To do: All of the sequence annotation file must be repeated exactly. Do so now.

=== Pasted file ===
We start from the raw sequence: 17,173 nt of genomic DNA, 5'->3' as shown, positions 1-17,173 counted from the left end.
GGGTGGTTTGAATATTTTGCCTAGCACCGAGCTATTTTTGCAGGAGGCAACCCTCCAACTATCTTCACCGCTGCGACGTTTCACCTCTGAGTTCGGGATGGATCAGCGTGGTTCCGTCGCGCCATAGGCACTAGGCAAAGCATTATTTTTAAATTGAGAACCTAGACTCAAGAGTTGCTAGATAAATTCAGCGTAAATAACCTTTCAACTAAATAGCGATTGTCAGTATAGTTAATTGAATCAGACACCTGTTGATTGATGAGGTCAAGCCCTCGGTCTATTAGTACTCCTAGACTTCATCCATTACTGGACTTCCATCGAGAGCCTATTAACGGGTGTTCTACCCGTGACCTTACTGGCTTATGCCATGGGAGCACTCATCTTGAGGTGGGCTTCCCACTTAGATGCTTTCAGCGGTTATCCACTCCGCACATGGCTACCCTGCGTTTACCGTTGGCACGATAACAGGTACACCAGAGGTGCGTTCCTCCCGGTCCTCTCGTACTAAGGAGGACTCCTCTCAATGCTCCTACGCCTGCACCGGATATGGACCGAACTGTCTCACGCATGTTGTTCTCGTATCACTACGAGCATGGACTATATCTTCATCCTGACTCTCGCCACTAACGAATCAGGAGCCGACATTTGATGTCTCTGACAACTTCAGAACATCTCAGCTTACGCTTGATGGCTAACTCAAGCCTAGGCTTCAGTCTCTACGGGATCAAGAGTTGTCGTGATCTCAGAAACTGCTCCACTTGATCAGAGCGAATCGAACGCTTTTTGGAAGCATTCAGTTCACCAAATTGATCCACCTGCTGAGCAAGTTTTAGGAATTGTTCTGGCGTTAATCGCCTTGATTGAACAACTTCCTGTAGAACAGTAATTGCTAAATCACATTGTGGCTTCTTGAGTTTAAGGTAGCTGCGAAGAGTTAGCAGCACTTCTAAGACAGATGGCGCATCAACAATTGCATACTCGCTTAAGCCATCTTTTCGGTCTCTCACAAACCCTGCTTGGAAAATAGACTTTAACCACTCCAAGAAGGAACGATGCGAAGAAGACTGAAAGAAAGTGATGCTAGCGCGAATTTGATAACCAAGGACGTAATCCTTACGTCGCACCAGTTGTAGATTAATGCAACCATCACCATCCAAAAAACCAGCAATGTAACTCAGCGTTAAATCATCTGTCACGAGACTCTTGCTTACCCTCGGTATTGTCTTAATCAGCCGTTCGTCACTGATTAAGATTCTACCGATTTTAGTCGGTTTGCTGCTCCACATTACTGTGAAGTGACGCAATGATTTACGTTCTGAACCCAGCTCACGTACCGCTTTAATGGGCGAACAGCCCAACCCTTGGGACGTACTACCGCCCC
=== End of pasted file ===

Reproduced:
We start from the raw sequence: 17,173 nt of genomic DNA, 5'->3' as shown, positions 1-17,173 counted from the left end.
GGGTGGTTTGAATATTTTGCCTAGCACCGAGCTATTTTTGCAGGAGGCAACCCTCCAACTATCTTCACCGCTGCGACGTTTCACCTCTGAGTTCGGGATGGATCAGCGTGGTTCCGTCGCGCCATAGGCACTAGGCAAAGCATTATTTTTAAATTGAGAACCTAGACTCAAGAGTTGCTAGATAAATTCAGCGTAAATAACCTTTCAACTAAATAGCGATTGTCAGTATAGTTAATTGAATCAGACACCTGTTGATTGATGAGGTCAAGCCCTCGGTCTATTAGTACTCCTAGACTTCATCCATTACTGGACTTCCATCGAGAGCCTATTAACGGGTGTTCTACCCGTGACCTTACTGGCTTATGCCATGGGAGCACTCATCTTGAGGTGGGCTTCCCACTTAGATGCTTTCAGCGGTTATCCACTCCGCACATGGCTACCCTGCGTTTACCGTTGGCACGATAACAGGTACACCAGAGGTGCGTTCCTCCCGGTCCTCTCGTACTAAGGAGGACTCCTCTCAATGCTCCTACGCCTGCACCGGATATGGACCGAACTGTCTCACGCATGTTGTTCTCGTATCACTACGAGCATGGACTATATCTTCATCCTGACTCTCGCCACTAACGAATCAGGAGCCGACATTTGATGTCTCTGACAACTTCAGAACATCTCAGCTTACGCTTGATGGCTAACTCAAGCCTAGGCTTCAGTCTCTACGGGATCAAGAGTTGTCGTGATCTCAGAAACTGCTCCACTTGATCAGAGCGAATCGAACGCTTTTTGGAAGCATTCAGTTCACCAAATTGATCCACCTGCTGAGCAAGTTTTAGGAATTGTTCTGGCGTTAATCGCCTTGATTGAACAACTTCCTGTAGAACAGTAATTGCTAAATCACATTGTGGCTTCTTGAGTTTAAGGTAGCTGCGAAGAGTTAGCAGCACTTCTAAGACAGATGGCGCATCAACAATTGCATACTCGCTTAAGCCATCTTTTCGGTCTCTCACAAACCCTGCTTGGAAAATAGACTTTAACCACTCCAAGAAGGAACGATGCGAAGAAGACTGAAAGAAAGTGATGCTAGCGCGAATTTGATAACCAAGGACGTAATCCTTACGTCGCACCAGTTGTAGATTAATGCAACCATCACCATCCAAAAAACCAGCAATGTAACTCAGCGTTAAATCATCTGTCACGAGACTCTTGCTTACCCTCGGTATTGTCTTAATCAGCCGTTCGTCACTGATTAAGATTCTACCGATTTTAGTCGGTTTGCTGCTCCACATTACTGTGAAGTGACGCAATGATTTACGTTCTGAACCCAGCTCACGTACCGCTTTAATGGGCGAACAGCCCAACCCTTGGGACGTACTACCGCCCC